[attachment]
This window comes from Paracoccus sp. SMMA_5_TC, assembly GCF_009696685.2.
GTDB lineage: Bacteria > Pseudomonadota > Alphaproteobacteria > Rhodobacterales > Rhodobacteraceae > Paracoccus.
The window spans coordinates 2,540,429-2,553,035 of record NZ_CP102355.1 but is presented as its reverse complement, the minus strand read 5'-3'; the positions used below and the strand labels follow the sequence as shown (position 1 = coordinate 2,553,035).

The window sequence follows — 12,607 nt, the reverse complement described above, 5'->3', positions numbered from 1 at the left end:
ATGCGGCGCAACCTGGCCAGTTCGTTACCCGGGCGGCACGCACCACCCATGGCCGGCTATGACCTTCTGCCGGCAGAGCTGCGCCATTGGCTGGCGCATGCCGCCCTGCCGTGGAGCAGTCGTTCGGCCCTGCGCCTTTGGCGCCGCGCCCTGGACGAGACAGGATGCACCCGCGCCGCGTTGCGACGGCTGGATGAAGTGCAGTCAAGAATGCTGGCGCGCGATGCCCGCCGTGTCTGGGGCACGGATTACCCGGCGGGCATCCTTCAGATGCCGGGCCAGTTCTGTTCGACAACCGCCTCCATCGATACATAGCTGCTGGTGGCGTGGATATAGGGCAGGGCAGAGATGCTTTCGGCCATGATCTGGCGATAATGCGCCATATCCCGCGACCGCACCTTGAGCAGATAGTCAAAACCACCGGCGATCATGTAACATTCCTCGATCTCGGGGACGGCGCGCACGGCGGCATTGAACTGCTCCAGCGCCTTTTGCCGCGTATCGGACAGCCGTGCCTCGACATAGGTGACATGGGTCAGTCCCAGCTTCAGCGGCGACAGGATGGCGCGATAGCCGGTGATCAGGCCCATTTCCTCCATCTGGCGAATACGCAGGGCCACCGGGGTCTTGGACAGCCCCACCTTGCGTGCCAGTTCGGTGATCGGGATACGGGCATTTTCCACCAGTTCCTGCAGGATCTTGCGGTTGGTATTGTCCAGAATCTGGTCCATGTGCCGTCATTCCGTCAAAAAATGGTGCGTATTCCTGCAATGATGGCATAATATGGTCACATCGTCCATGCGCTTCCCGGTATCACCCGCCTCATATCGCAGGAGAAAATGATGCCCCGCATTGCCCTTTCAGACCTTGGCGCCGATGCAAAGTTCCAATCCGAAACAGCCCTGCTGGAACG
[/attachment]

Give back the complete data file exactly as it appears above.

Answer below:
This window comes from Paracoccus sp. SMMA_5_TC, assembly GCF_009696685.2.
GTDB lineage: Bacteria > Pseudomonadota > Alphaproteobacteria > Rhodobacterales > Rhodobacteraceae > Paracoccus.
The window spans coordinates 2,540,429-2,553,035 of record NZ_CP102355.1 but is presented as its reverse complement, the minus strand read 5'-3'; the positions used below and the strand labels follow the sequence as shown (position 1 = coordinate 2,553,035).

The window sequence follows — 12,607 nt, the reverse complement described above, 5'->3', positions numbered from 1 at the left end:
ATGCGGCGCAACCTGGCCAGTTCGTTACCCGGGCGGCACGCACCACCCATGGCCGGCTATGACCTTCTGCCGGCAGAGCTGCGCCATTGGCTGGCGCATGCCGCCCTGCCGTGGAGCAGTCGTTCGGCCCTGCGCCTTTGGCGCCGCGCCCTGGACGAGACAGGATGCACCCGCGCCGCGTTGCGACGGCTGGATGAAGTGCAGTCAAGAATGCTGGCGCGCGATGCCCGCCGTGTCTGGGGCACGGATTACCCGGCGGGCATCCTTCAGATGCCGGGCCAGTTCTGTTCGACAACCGCCTCCATCGATACATAGCTGCTGGTGGCGTGGATATAGGGCAGGGCAGAGATGCTTTCGGCCATGATCTGGCGATAATGCGCCATATCCCGCGACCGCACCTTGAGCAGATAGTCAAAACCACCGGCGATCATGTAACATTCCTCGATCTCGGGGACGGCGCGCACGGCGGCATTGAACTGCTCCAGCGCCTTTTGCCGCGTATCGGACAGCCGTGCCTCGACATAGGTGACATGGGTCAGTCCCAGCTTCAGCGGCGACAGGATGGCGCGATAGCCGGTGATCAGGCCCATTTCCTCCATCTGGCGAATACGCAGGGCCACCGGGGTCTTGGACAGCCCCACCTTGCGTGCCAGTTCGGTGATCGGGATACGGGCATTTTCCACCAGTTCCTGCAGGATCTTGCGGTTGGTATTGTCCAGAATCTGGTCCATGTGCCGTCATTCCGTCAAAAAATGGTGCGTATTCCTGCAATGATGGCATAATATGGTCACATCGTCCATGCGCTTCCCGGTATCACCCGCCTCATATCGCAGGAGAAAATGATGCCCCGCATTGCCCTTTCAGACCTTGGCGCCGATGCAAAGTTCCAATCCGAAACAGCCCTGCTGGAACG